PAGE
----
An integrative approach to healing ourselves and our world: honoring people, plants, planet

Wild yam (Dioscorea villosa) is native to North America. Because it's the root that's harvested, people need to harvest sustainably. Use organically cultivated when possible.

Wild yam is one of the heart-shaped leaf plants for which I have an affinity. Something about seeing its whorl of perfect green hearts with deep, defining veins, yellowing in the fall, twirling up trees and over logs, warms my own heart. Favorite places for wild yam to grow in Athens are in Oconee Forest Park behind the intramural fields and at Sandy Creek Nature Center.

Over the past few decades, our North American native wild yam vine (Dioscorea villosa) has gained a partially erroneous reputation as a natural progesterone substitute with big-time medical applications. Along with estrogen, progesterone is a necessary steroidal hormone for female reproduction, menstruation and menopause. When estrogen is dominant over progesterone, certain health conditions, such as breast cancer or postmenopausal anxiety and depression, arise in women. This has spurred health care practitioners to sell progesterone cream to balance the ratio.

Wild yam roots and rhizomes contain a steroidal saponin called diosgenin that, in a lab, can be synthesized into progesterone. Our bodies, however, cannot convert wild yam into progesterone. Some companies have sold wild yam cream with claims it is natural progesterone.

The ingredient list will state whether the progesterone originating from wild yam was made in a lab.

By itself, though, without any chemical lab modification, wild yam is a valued medicinal plant with antispasmodic and anti-inflammatory actions.

Traditionally wild yam has been considered one of the top five digestive remedies. People prone to spastic, tight pains in the gut – referred to as “bilious colic” in the 19th century, or chronic gastritis associated with heavy drinking – could receive some relaxing relief from a tincture of the wild yam roots and rhizomes. Sympathetic nausea from anxiety also can be assuaged by roots of wild yam.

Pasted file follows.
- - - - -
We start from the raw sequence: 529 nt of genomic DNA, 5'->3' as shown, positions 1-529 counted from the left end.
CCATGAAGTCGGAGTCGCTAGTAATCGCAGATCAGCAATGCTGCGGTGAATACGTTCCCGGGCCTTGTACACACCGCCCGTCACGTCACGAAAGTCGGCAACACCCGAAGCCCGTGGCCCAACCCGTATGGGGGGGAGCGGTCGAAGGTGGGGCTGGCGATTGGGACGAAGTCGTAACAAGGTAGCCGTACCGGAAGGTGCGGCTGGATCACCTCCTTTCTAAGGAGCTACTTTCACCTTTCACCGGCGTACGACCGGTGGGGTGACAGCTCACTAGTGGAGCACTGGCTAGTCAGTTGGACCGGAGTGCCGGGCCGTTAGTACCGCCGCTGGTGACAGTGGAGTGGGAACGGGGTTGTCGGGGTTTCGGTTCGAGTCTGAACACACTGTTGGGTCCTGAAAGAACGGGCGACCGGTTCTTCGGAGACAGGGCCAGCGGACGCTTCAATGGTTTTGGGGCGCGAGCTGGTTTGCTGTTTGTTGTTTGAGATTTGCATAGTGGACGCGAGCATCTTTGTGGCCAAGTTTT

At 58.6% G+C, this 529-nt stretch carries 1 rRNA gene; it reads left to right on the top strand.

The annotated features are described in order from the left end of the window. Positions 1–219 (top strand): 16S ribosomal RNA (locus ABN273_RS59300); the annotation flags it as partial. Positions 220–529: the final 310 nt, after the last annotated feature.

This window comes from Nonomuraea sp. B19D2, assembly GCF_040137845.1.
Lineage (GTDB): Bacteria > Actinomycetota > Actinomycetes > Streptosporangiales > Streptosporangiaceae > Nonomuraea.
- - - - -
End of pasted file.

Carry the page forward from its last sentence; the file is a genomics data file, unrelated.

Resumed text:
Added to ginger, calamus or chamomile, the tincture of wild yam roots and rhizomes actually tastes nice.

For women with predictable uterine pain, wild yam tincture can be taken throughout the month, and combines well with Viburnums, such as crampbark or black haw.

Wild yam is considered safe during pregnancy, and is used to calm and relax the uterus. The Meskwaki Native Americans used wild yam as a gynecological aid to relieve women’s pain during childbirth.

In China and Taiwan, powdered wild yam roots are used medicinally for their anti-inflammatory effects, which have shown efficacy in reducing postmenopausal anxiety and depression through mechanisms other than the bio-identical progesterone hormone.

Wild yam shares the same genus of edible yams, Dioscorea, which is different from the sweet potato, Ipomoea. Some Polynesian and African species of Dioscorea are edible, but our local wild yam isn’t that palatable, unfortunately.

This article originally was published in the Urban Forager column of the Athens Banner-Herald, Sunday September 12, 2010.

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